WeLASER: Technical alternative in weed management

The partners in the EU WeLASER project want to use autonomous systems to combat weeds with lasers in the fu-ture. (Photo: AGREENCULTURE, France)

Infographic on the technical process of the WeLASER project. (Graphic: WeLaser)

Logo of the EU project WeLASER (Graphic: WeLASER)

Instead of using chemical products, in the future, the growth center of weeds is to be lethally damaged through laser radiation. The partners in the EU project WeLASER want to create the basis for this vision. The project brings together research institutions, companies, and non-governmental organizations (NGOs) from the agricultural sector in eight EU countries, including the Laser Zentrum Hannover e.V. (LZH). Over the next three years, the partners want to test a laser system's effectiveness on selected crops.

Against the backdrop of a growing world population and the need to reduce pesticides and fertilizers, WeLASER is striving for more sustainable weed management. Conventional mechanical methods can degrade soil properties and harm beneficial soil organisms. Besides, they achieve unsatisfactory results in-row weed control.

With laser, AI, and IOT against weeds
Therefore, the WeLASER solution focuses on non-chemical weed control. The idea behind it is to damage the weed's growth center with high energy doses from a high-power laser beam source. To this end, the LZH scientists are developing an image processing system that uses artificial intelligence (AI) to distinguish crops from weeds. They are also training this system to recognize the position of weed meristems. The target coordinates are used at the LZH to control a robust, multi-row scanner system so that the laser beam can be aimed at the growth center.

For use in the field, the systems will be installed on an autonomous vehicle. They will then be coordinated via a smart controller that uses the Internet of Things (IOT) and cloud computing techniques to manage and deploy agricultural data.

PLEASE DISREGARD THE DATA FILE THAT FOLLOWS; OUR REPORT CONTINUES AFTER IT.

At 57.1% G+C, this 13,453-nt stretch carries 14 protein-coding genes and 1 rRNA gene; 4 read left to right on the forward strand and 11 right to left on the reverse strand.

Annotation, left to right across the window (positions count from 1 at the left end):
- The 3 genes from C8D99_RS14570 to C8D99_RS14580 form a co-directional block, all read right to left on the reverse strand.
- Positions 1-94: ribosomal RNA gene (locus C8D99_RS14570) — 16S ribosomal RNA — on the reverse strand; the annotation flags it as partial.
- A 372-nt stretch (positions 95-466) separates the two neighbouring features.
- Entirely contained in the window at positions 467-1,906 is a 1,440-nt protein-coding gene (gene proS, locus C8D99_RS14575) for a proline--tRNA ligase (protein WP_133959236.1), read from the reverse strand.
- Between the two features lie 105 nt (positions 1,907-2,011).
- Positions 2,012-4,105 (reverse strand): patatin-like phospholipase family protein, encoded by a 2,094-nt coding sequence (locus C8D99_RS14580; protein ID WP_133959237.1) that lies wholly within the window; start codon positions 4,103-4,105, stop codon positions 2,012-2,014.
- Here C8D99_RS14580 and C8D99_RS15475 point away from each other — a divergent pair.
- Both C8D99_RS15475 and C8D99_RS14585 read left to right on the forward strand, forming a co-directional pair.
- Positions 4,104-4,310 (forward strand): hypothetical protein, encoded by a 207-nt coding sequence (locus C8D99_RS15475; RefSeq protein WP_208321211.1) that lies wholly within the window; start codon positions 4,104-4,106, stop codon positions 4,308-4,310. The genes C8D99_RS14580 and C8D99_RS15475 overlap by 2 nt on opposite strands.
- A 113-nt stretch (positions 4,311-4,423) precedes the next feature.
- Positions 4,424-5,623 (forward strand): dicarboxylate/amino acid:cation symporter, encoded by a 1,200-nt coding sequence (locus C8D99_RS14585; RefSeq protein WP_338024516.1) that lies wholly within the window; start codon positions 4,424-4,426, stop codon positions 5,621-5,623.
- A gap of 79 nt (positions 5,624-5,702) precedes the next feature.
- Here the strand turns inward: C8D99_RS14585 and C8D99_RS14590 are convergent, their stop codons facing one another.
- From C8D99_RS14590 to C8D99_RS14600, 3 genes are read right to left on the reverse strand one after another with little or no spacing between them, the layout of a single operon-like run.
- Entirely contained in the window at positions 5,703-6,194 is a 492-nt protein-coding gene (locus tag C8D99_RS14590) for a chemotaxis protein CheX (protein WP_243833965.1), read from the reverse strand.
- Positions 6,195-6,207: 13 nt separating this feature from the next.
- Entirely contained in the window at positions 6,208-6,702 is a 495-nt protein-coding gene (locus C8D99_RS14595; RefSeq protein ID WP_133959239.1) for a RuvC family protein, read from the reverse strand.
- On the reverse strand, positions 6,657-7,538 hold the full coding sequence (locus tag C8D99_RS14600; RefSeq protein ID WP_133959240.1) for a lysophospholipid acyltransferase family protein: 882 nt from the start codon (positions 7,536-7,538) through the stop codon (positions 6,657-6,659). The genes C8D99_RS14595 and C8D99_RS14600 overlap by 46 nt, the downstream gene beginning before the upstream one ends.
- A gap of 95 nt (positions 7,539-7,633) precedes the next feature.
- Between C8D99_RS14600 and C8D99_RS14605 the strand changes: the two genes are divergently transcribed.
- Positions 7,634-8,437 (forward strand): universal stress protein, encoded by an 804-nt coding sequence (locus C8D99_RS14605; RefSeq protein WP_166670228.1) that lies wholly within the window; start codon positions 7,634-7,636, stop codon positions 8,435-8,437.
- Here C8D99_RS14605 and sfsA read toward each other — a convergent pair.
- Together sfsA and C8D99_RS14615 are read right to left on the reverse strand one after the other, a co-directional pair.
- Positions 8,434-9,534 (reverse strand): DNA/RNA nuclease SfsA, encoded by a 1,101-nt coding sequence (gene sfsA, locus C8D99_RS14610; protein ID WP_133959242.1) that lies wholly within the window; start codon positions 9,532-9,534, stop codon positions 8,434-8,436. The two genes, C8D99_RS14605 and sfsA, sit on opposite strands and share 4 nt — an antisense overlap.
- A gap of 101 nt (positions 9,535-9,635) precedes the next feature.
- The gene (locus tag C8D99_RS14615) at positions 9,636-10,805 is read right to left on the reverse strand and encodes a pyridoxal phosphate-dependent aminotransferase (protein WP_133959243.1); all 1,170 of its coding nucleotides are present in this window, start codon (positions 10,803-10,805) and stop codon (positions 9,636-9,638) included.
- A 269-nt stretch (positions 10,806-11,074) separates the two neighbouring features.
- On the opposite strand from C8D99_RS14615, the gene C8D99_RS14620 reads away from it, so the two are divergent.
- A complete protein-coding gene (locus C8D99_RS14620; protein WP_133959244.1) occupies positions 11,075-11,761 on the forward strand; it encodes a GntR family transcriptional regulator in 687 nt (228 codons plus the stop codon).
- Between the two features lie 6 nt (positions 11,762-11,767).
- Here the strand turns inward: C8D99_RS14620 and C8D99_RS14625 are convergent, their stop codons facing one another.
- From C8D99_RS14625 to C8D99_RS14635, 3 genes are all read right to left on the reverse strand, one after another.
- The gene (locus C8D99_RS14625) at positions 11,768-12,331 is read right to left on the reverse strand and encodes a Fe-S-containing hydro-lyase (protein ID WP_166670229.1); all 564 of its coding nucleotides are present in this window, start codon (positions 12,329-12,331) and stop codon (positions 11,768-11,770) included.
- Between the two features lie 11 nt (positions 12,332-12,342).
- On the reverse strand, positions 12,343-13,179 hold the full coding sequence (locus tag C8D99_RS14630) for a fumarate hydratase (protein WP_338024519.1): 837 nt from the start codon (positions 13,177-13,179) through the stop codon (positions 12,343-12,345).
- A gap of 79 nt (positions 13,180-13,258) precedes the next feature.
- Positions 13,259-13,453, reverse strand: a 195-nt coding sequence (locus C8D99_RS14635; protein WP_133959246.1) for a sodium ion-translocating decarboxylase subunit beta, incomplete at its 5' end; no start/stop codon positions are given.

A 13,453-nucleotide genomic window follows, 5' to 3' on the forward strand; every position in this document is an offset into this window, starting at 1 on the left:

Prototype by 2023
The LZH also develops concepts for ensuring laser safety for everyone involved, such as farmers and machine operators. The partners want to test the prototype on sugar beet, corn, and winter cereal crops. The prototype should be available at the end of the project, i.e., in 2023, and then be further developed for commercialization.

The WeLASER project's technology offers a clean solution to the weed problem and significantly reduces the chemical load on the environment.

WeLASER is a European innovation project funded under the Horizon 2020 program. It is coordinated by the Spanish Consejo Superior de Investigaciones Científicas (CSIC). Other participants are: Futonics LASER (Germany), Laser Zentrum Hannover e.V. (Germany), the Department of Plant and Environmental Sciences of the University of Copenhagen (Denmark), AGREENCULTURE SaS (AGC, France), Coordinadora de Organizaciones de Agricultores y Ganaderos (COAG, eng.: Coordinator of Farmers and Livestock Organizations, Spain), the Faculty of Agricultural Sciences of the University of Bologna (Italy), Instytut Ekologii Terenów Uprzemysłowionych (IETU, Institute of Ecology of Industrial Areas, Poland), the Faculty of Agricultural Economics of Ghent University (Belgium), and Van den Borne Projecten BV (VDBP, Netherlands).

With the help of European funding, a large group of stakeholders and interest groups in the WeLASER research project aim to increase agricultural productivity while making the environment more sustainable and improving animal and human health.

More information: https://welaser-project.eu/


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Laser Zentrum Hannover e.V. (LZH)
As an independent, non-profit research institute, the Laser Zentrum Hannover e.V. (LZH) stands for innovative research, development and consulting. The LZH is supported by the Niedersachsen Ministry of Economic Affairs, Employment, Transport and Digitalisation and is dedicated to the selfless promotion of applied research in the field of photonics and laser technology. Founded in 1986, almost 200 employees are now working for the LZH.

The focus of the LZH lies on the fields of optical components and systems, optical production technologies, and biomedical photonics. Interdisciplinary cooperation between natural scientists and mechanical engineers makes innovative approaches to challenges from the most different areas possible: from the development of components for specific laser systems to process developments for the most diverse laser applications, for example for medical technology or lightweight construction in the automotive sector. Eighteen spin off companies have emerged from the LZH up to now. Thus, the LZH has created a strong transfer between fundamental science, application oriented research, and industry.